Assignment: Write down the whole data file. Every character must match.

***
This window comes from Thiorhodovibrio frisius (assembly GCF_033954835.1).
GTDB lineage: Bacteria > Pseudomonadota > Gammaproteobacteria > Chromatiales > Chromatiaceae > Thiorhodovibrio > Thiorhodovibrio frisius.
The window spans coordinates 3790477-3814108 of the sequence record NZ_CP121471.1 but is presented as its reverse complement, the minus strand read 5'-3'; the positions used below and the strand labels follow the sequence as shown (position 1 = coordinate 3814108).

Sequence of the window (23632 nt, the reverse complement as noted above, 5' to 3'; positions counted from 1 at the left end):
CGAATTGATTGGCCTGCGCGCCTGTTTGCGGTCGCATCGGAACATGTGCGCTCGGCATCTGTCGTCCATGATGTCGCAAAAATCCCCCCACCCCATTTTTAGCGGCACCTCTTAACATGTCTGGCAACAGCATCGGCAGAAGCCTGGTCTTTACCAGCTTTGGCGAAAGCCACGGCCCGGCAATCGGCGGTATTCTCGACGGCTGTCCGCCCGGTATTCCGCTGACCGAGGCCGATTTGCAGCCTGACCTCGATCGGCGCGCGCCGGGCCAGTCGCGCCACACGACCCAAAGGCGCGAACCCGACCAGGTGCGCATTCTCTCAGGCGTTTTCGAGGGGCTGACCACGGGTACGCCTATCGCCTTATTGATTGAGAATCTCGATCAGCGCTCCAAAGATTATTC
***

This window comes from Thiorhodovibrio frisius (assembly GCF_033954835.1).
GTDB lineage: Bacteria > Pseudomonadota > Gammaproteobacteria > Chromatiales > Chromatiaceae > Thiorhodovibrio > Thiorhodovibrio frisius.
The window spans coordinates 3790477-3814108 of the sequence record NZ_CP121471.1 but is presented as its reverse complement, the minus strand read 5'-3'; the positions used below and the strand labels follow the sequence as shown (position 1 = coordinate 3814108).

Sequence of the window (23632 nt, the reverse complement as noted above, 5' to 3'; positions counted from 1 at the left end):
CGAATTGATTGGCCTGCGCGCCTGTTTGCGGTCGCATCGGAACATGTGCGCTCGGCATCTGTCGTCCATGATGTCGCAAAAATCCCCCCACCCCATTTTTAGCGGCACCTCTTAACATGTCTGGCAACAGCATCGGCAGAAGCCTGGTCTTTACCAGCTTTGGCGAAAGCCACGGCCCGGCAATCGGCGGTATTCTCGACGGCTGTCCGCCCGGTATTCCGCTGACCGAGGCCGATTTGCAGCCTGACCTCGATCGGCGCGCGCCGGGCCAGTCGCGCCACACGACCCAAAGGCGCGAACCCGACCAGGTGCGCATTCTCTCAGGCGTTTTCGAGGGGCTGACCACGGGTACGCCTATCGCCTTATTGATTGAGAATCTCGATCAGCGCTCCAAAGATTATTC